Posts Tagged ‘Anchorage’

Finding our way along Campbell Creek

Friday, August 20th, 2010
Finding our way along Campbell Creek

The weather finally let up so that Daniel and I could have a good outing.  After exhausting his appetite for mountains, I decided a good trek would be biking along the Campbell Creek route.  Except, this time, I wanted to take the route all the way to the University, where we could hook up with the Chester Creek system, take that to the Tony Knowles Coastal Trail, and then back down to home.  Yes, it was quite an ambitious route.  But my preconception of how ambitious it was fell far short of reality.

The beginning part of the route is an area I have grown to become quite familiar with in the last couple of years.  After a short jaunt down 88th Avenue, we intersected with the Campbell Creek trail system and headed toward Taku Lake.  From there, we followed the trail, with a slight diversion because it was unclear which path would take us on our intended course, until the Seward Highway.  At that point, with Campbell Creek flowing right next to us, the trail disintegrates into a jumble of rocks and mud leading under the very low hanging highway.  At this point, you have to get off your bike, duck and walk under the bridge.  As Daniel and I were doing this, a group of college students went by – three in a canoe and one in a kayak, wearing a Captain’s hat and a blue blazer over his topless body.  Now there’s a moment when I really wish I had my camera at the ready.

Once we finished our scramble under the highway, we found ourselves back in touch with the Campbell Creek trail system.  It was a treat to explore this area, which runs south of and parallel to Tudor Road.  It was a completely new area, marked with complex metal framed bridges and viewing platforms over the creek.  Although I did not see it on the ride, we passed right near the point where the North and South Fork of Campbell Creek joined to form the main stem of the creek.  Someday, I will go back to this area specifically to find and photograph that convergence.  After a couple of wrong turns, we found ourselves at Elmore Road, leading to the bridge that crosses over Tudor Road and leads to University Lake.  It is the same bridge that dog mushers use during the ceremonial start of the Iditarod as they mush on their way from downtown to the Campbell Science Center to load up their dogs for the trip up to Willow and the official start the next day.

Since I have photographed Iditarod mushers along this stretch of trail before, I knew that the trail winded around the east side of University Lake.  What I did not know, was that this trail on the east side did not readily connect with the trail that would lead me back into the heart of the University and connect us with the Chester Creek trail system, which is what we planned to take down to the Tony Knowles Coastal Trail.  What I also did not know was that this part of the trail was also the notoriously obnoxious dog park I had read about in the paper, where Alaska Pacific University was complaining about unleashed dogs encroaching on its property.  Despite the several signs on the trail forbidding free range dogs, I had to break on numerous occasions for unleashed, unmanaged, free-running dogs whose owners paid no attention to the havoc that their dogs were wreaking upon other trail users.  We passed around the north side of the lake and headed west, looking to connect with the trail and leave the dog frenzy behind.  With one problem solved, another one emerged.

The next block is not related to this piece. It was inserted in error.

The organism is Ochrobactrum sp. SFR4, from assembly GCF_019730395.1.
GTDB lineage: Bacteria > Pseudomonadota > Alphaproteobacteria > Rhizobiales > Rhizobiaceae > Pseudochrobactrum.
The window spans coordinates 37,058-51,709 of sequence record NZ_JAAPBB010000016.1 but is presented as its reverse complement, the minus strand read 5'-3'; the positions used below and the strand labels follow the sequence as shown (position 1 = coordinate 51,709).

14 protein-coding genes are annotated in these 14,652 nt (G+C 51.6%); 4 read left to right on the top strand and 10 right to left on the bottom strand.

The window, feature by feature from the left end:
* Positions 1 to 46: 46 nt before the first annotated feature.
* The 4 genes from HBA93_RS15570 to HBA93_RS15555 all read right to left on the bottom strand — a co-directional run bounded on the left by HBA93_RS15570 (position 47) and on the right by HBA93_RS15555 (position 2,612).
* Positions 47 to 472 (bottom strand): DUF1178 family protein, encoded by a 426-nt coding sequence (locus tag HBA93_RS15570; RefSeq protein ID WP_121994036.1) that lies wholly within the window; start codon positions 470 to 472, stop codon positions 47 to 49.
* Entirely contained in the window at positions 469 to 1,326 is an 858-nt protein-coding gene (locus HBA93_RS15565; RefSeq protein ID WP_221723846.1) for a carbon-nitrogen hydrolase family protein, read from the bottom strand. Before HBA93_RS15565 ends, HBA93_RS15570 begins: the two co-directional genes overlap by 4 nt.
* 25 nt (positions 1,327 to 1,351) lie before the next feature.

Earlier in the ride, I received a call from Joe Connolly, wondering if I would like to fly up to Denali and do some aerial photography in the Ruth Glacier gorge.  Sure, I said, so long as Daniel could come with.  No problem.  So, I called Michelle and arranged for her to meet us at the Goose Lake parking lot, on the north side of UAA campus near Northern Lights Boulevard.  Little did I know, however, that when we took the trail on the northwest side of University Lake and headed north that we were working our way into a dizzying maze of unmarked mountain bike trails.  At every turn, I took the trail that seemed to be heading in the direction we needed to go, to the northwest.  At one point, we encountered a cow and her two spring calves, forcing us to hang back until they got away from the trail.  There are few worse things to encounter on a bike trail in this town than a cow and her spring calves or calf.

Another phone call, this time from Michelle.  She was at Goose Lake and wondering where we were.  So did I, I told her, mentioning that we were essentially lost in a maze of trails.  After a little while, we found some familiar territory on the edge of the APU campus.  I called Michelle and we arranged to meet over at the UAA Arts building.  But, yet again, we were stalled by a moose, this time a solo cow right on the bike trail.  As we were waiting to clear the moose, Michelle drove by and pulled off to a parking lot so we could load up, head home and shower to get ready for our flight with Joe.  As much as I like adventure, sometimes I just want an uneventful bike ride.  But in Anchorage, so many times a bike ride is more than just a bike ride.

Walk through the park

Friday, June 19th, 2009
Walk through the park

It really is a treat living near Jewel Lake in Anchorage.  When you want to get out and go on some trails, there are a lot of nearby options.  You can go along the Campbell Creek trail system, and from there connect to many other trails; there is a trail near Sand Lake; and then there is Kincaid Park.  Michelle and I decided to head out and explore the biking trails (Nordic ski trails in the winter) that weave in and around the massive wooded areas of Anchorage’s second largest city park.

The park has seen a bit of change in recent years.  They have cleared out several large tracts of land to accommodate numerous soccer fields that are in the process of being built.  Michelle and I were a bit irritated that when we reserved the Kincaid Park chalet for our wedding last year, no one bothered to mention that the entire grounds surrounding it would be torn up for the project.  I am still not sure how I feel about this quiet, near-wilderness area being disturbed by a bunch of soccer games.   I am also not sure of the wisdom of placing soccer fields in the middle of some preeminent moose and black bear habitat.